Having spent much of the last month thinking and writing on compassion, I want to be plain that I am not always on the giving end of compassion. I am often on the side deeply needing and, many times, receiving it. This is one such story. It is one I finally need to share.
Almost a year ago today I was lying on my back in the ultrasound room at Birmingham OBGYN, anxiously awaiting my first glimpse at Laslo baby number 2. Vivian (still not walking at the time-ah, those were the days!) squirmed in her daddy's lap while I squirmed at the feel of cold jelly on my tummy. I was ten weeks pregnant.
We hadn't made the big announcement yet, as we were leaving for Uganda in a matter of days. I spent my first trimester of my pregnancy with Vivian in Uganda. Most folks remembered how physically miserable that was for me. I knew people would be concerned...maybe even critical. So back in March when we saw that blue plus sign on the pregnancy test, we decided not to share the news until just before our KLM flight left the runway. That way everyone would know to pray for me, but no one would have time to try to talk me out of travel.
My symptoms with this pregnancy mirrored those with Viv's. I was nauseous, hungry and wanted red meat.
"How are you feeling?" Cindy, he Dr.'s assistant had asked me when I stepped on the scale.
"Lousy," I said.
"Good," she smiled. "That's a good sign."
The first time I looked at that positive pregnancy test I felt a bit stunned. This is what the world calls an "oops" baby. Of course, I know there is no "oops" in God's vocabulary. My first thought was, "Well, this is what God wants for our family." My second thought was, "I'm not ready."
We had tried and hoped for Vivian's conception. I had months to emotionally and mentally equip myself for the prospect of pregnancy. This time there was no comfortable prep time. All of a sudden our family was bigger and I had to wrap my head around that reality. Morning sickness. Back pain. 3 am feedings. This time with a rambunctious toddler in the mix. Honestly, I was scared and not very thankful.
I knew my attitude was wrong. So I decided to give myself time and allow the Holy Spirit to change me. You know what? He did. In a matter of days I was not only at peace with this new baby. I was excited! I began to imagine all that this new life would bring to our family and home. I understood the blessing. I saw it as a gift-no matter the challenges. And as I laid on that ultrasound table holding my breath I couldn't wait for December 5th to arrive.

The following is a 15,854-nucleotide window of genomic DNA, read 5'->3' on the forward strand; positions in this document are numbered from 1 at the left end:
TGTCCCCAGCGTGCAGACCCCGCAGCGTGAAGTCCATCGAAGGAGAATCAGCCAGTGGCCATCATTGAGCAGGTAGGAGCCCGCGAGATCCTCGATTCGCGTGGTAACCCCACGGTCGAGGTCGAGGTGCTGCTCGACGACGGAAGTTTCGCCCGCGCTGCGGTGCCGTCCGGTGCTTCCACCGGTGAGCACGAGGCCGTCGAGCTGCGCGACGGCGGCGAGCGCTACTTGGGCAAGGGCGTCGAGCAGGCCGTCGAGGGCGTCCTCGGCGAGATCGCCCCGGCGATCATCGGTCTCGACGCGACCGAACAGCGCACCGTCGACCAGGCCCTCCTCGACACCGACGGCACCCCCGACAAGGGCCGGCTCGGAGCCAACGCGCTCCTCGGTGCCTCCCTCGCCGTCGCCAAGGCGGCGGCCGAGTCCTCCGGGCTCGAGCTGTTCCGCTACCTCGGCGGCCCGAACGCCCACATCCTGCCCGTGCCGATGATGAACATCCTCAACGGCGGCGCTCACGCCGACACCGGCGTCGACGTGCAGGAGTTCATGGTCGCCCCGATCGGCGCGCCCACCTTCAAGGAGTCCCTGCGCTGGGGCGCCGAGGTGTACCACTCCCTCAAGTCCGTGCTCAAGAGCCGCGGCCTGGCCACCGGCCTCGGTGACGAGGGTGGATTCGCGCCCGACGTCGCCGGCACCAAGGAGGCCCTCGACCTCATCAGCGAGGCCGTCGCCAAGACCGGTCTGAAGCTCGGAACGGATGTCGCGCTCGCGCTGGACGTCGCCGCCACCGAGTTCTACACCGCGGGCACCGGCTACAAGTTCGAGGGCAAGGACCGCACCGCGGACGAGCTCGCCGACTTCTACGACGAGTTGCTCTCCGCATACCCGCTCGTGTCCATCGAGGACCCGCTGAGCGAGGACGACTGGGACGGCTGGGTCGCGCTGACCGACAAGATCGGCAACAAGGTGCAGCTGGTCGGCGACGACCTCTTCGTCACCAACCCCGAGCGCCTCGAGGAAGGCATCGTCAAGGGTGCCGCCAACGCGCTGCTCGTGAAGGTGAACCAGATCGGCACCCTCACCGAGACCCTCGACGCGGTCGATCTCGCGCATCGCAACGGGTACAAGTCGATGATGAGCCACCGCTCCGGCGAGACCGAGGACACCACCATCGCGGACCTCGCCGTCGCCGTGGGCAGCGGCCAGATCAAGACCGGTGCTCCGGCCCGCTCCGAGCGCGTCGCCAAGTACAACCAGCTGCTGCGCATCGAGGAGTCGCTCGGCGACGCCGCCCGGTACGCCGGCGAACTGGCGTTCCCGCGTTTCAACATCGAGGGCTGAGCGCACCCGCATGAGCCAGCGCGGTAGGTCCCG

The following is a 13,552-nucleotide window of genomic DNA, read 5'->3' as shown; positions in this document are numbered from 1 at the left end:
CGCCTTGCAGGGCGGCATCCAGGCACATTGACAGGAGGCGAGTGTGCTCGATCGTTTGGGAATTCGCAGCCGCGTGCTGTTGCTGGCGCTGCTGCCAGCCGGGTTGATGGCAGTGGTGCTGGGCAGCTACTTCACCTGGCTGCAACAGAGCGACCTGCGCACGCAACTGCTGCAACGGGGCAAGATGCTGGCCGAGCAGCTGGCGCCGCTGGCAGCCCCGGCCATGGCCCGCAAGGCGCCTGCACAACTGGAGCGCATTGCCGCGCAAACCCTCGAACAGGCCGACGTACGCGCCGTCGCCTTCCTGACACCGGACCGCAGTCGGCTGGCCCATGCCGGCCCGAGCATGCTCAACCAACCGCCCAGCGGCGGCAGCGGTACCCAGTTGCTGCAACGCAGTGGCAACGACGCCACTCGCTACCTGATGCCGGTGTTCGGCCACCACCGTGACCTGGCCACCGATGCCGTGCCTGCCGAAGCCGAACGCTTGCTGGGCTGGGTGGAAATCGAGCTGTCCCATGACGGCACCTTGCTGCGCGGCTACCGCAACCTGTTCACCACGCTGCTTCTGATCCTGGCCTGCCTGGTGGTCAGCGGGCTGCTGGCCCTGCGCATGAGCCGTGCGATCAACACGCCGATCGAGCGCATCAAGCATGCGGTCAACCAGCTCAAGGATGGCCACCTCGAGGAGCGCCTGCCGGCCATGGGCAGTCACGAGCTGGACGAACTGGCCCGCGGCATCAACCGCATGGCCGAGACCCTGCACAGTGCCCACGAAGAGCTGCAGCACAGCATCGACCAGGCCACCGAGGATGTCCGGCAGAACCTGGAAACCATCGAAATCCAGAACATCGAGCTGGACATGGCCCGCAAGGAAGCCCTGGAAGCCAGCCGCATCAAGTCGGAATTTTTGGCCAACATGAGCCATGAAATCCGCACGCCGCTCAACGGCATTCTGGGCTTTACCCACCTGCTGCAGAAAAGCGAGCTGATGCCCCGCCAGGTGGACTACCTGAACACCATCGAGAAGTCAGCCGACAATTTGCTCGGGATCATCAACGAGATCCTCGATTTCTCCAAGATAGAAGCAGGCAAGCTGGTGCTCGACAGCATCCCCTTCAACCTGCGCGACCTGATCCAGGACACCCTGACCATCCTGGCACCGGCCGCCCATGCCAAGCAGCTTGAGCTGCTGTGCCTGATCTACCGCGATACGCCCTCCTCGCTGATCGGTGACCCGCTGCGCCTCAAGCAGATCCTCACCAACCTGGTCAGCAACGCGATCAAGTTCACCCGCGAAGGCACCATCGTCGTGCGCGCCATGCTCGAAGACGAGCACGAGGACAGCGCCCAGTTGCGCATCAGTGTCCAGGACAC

The sonographer was doing her usual business of swirling around my stomach, and staring very intently at the moniter screen. It occurred to me that she wasn't saying much. Of course, it was hard to get a word in edgewise with Vivian babbling in the corner. After a moment, the sonographer stood up and said sweetly, "I'll be right back, hon."
I knew before her pink scrubs disappeared through the doorway that our baby was gone. My mind frantically tried to rationalize other explanations for her silence and awkward exit. Scott looked nervous. He held Vivian tighter and tried to look brave for my sake. I looked at the profile of the little baby floating on the screen and felt a cold tear run past my ear and down my neck.
Minutes later Dr. Christine's petite white coat slipped through the door. I saw her face and knew. We had lost it.
She sat on the stool to examine the image. Body. Arms. Head. No heart beat. The baby looked to be ten weeks along. It must have just happened. She started to explain things. Things about "missed miscarriages," placenta and normalcy. I wasn't absorbing. All of the joy and hope I had been anticipating in that ultrasound was suddenly death and loss. I was fighting hard not to crumple. I focused on keeping my face frozen. But I could feel the tears running faster and hotter past my ears and down my neck.